Adulting Anxiety: Liam’s Decision

The transition into adulthood brings freedom and responsibility. And inevitably, varying levels of anxiety come along with these tremendous changes.

For many, becoming responsible for one’s self and livelihood can be overwhelming. Indeed, this transition seems to pose endless requirements for decisions and much opportunity to make a wrong one.

What should you do? Where should you start?

Melanie has some great food for thought and practical ideas for you!

In This Article

  1. What is Anxiety and Where Does it Come From?
  2. Example: Liam’s Decision
  3. Final Considerations

About the Author

This article is based on scientific evidence and clinical experience, written by a licensed professional and fact-checked by experts.

Melanie Hart, MA, LPCC has experience working with individuals and families seeking healing from substance abuse, trauma, depression, self-esteem issues, and anxiety, and marriage counseling. She is passionate about helping people find the answers, restoration, and healing that will move their lives into peace. You can schedule an appointment with Melanie for online counseling or in-person at our Denver, CO counseling center.

Adulting Anxiety

Ah, adulting. As we enter this stage of our life, we often find that the freedom we so longed for and glamorized in our youth was at best a dream and at worst a sham. What a cruel trick, adulthood, filled with foreign concepts like lease agreements, interest rates and insurance policies. “And why,” you may ask, “did no one mention any of this before I arrived here?”

It is a lot to take in. But, like every other adult person in the world from the beginning of time until now, humankind has managed to make the leap. That fact, however, may not be of much comfort to those in the early stages of adulting.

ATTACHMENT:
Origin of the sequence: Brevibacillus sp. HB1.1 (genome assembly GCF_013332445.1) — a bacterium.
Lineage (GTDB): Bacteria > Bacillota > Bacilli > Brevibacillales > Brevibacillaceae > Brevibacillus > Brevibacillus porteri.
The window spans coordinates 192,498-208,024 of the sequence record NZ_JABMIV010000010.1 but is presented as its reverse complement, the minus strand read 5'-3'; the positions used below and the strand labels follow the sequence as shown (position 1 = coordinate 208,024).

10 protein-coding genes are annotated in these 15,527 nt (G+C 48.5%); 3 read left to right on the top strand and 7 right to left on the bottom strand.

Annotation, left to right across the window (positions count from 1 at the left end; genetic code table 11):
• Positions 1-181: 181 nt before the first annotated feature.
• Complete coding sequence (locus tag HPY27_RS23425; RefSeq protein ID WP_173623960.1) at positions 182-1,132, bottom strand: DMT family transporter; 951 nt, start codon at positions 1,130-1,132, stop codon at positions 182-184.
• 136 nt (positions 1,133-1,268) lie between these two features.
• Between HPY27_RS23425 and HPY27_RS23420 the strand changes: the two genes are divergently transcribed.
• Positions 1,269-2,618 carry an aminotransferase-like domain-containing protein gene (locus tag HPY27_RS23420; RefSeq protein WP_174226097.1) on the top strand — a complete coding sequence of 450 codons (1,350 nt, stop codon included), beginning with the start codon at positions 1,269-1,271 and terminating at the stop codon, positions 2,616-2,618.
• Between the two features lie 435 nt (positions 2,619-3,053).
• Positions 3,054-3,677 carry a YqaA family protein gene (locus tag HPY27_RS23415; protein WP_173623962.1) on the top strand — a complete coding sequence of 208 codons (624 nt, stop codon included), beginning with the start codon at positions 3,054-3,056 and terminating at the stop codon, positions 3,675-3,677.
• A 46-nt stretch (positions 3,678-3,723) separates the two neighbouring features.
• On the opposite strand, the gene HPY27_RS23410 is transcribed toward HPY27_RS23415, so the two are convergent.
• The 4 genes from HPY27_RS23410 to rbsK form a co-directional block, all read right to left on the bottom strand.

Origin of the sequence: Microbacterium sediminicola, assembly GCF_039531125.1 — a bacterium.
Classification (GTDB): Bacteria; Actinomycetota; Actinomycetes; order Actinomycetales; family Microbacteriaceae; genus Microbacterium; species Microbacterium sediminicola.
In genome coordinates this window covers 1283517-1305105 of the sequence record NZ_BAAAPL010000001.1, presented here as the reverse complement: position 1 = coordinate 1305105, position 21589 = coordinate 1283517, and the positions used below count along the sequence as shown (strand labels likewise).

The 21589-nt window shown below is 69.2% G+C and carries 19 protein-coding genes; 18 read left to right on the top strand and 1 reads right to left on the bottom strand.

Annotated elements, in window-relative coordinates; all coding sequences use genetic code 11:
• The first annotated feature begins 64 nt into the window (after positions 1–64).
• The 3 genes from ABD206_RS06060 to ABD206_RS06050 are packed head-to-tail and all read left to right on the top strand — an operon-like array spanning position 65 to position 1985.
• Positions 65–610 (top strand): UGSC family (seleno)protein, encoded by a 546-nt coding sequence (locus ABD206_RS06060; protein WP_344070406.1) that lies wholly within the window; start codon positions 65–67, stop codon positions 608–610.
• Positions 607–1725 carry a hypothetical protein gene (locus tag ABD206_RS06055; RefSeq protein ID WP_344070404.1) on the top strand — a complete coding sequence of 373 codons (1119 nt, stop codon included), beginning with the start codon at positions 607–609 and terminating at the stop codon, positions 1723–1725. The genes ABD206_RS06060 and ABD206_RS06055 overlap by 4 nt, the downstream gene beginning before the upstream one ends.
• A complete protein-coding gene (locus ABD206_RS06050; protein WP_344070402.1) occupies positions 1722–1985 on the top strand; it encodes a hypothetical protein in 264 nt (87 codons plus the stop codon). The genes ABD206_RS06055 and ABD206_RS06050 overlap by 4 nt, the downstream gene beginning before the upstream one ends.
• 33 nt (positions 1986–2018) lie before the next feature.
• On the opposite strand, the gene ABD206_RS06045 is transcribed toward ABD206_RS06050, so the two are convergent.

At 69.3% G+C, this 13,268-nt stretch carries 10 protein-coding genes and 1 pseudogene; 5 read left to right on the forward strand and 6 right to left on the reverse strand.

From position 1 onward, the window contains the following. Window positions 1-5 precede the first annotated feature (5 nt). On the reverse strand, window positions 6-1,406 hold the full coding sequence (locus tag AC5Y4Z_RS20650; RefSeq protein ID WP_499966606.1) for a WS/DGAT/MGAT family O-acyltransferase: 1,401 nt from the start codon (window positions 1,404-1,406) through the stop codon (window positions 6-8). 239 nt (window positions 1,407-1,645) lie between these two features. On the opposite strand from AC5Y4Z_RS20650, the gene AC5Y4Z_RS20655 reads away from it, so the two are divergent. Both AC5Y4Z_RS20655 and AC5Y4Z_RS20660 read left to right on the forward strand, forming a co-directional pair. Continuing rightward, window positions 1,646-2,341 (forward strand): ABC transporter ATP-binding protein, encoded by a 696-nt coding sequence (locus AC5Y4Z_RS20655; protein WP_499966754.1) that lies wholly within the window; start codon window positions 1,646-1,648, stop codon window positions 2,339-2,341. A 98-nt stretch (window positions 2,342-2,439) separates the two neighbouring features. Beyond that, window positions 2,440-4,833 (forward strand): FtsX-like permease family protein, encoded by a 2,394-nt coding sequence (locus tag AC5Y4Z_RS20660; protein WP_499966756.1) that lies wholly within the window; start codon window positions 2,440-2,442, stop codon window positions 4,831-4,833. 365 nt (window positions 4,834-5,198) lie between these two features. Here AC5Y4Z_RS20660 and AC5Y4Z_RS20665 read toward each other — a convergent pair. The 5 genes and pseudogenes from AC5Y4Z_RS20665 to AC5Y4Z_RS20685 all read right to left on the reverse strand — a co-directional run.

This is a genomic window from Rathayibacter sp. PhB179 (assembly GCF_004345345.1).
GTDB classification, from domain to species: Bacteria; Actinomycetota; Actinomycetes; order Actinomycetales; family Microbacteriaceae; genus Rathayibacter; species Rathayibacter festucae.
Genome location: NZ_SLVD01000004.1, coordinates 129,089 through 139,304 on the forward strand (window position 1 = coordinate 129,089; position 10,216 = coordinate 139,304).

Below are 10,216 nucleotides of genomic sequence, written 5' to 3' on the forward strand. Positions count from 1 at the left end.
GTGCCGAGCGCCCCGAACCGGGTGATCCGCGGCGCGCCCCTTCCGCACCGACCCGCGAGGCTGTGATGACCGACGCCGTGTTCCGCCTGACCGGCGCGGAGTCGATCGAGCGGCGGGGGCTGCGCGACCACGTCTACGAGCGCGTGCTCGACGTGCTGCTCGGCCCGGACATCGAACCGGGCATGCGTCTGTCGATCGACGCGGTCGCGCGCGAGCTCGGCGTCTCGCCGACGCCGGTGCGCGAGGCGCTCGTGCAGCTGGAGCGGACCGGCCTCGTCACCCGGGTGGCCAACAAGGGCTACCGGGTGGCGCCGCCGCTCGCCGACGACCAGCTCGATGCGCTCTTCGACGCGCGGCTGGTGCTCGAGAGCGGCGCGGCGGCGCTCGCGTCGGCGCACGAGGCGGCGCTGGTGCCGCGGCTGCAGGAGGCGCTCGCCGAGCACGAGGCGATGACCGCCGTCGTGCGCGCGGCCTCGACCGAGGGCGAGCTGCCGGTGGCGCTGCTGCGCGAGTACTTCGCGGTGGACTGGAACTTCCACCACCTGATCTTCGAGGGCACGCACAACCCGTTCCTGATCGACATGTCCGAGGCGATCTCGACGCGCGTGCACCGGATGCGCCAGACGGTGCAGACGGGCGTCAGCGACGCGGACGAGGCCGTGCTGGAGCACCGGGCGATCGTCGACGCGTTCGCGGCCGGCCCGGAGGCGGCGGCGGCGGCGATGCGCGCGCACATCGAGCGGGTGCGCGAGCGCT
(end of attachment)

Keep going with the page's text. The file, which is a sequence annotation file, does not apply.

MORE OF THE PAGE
What is Anxiety and Where Does it Come From?

For today’s young people, adulting seems steeped with anxiety – that dizzying sense of being overwhelmed, paralyzed, or afraid. Studies[1] show that nearly 34% of adults have been affected by an anxiety disorder in their lifetime. Yet, I’d guess, every adult has experienced some level of anxiety at some point in their life.

To many, the anxiety of adulting is a general sense of being overwhelmed all the time. Some of the physical symptoms can include headaches, heart palpitations, flashes of hot or cold, stomach aches, and tension in the shoulders, jaw, and back. Often, the physical symptoms seem to come on suddenly, and out of nowhere, and can add a layer of confusion and fear on top of feeling overwhelmed, causing the individual to feel out of control, and spiral into a panic attack.

But where does the anxiety come from and how come you’re experiencing it now?

The one-word answer: Fear. The longer answer: Fear of (fill in the blank).

Liam’s Decision

Let’s look at an example. Liam is overwhelmed as he faces the decision of pursuing his master’s degree or entering the work force. He fears if he makes the wrong decision his future will suffer and he’ll have to struggle to rectify the bad decision, or worse, he’ll never be able to overcome his bad decision.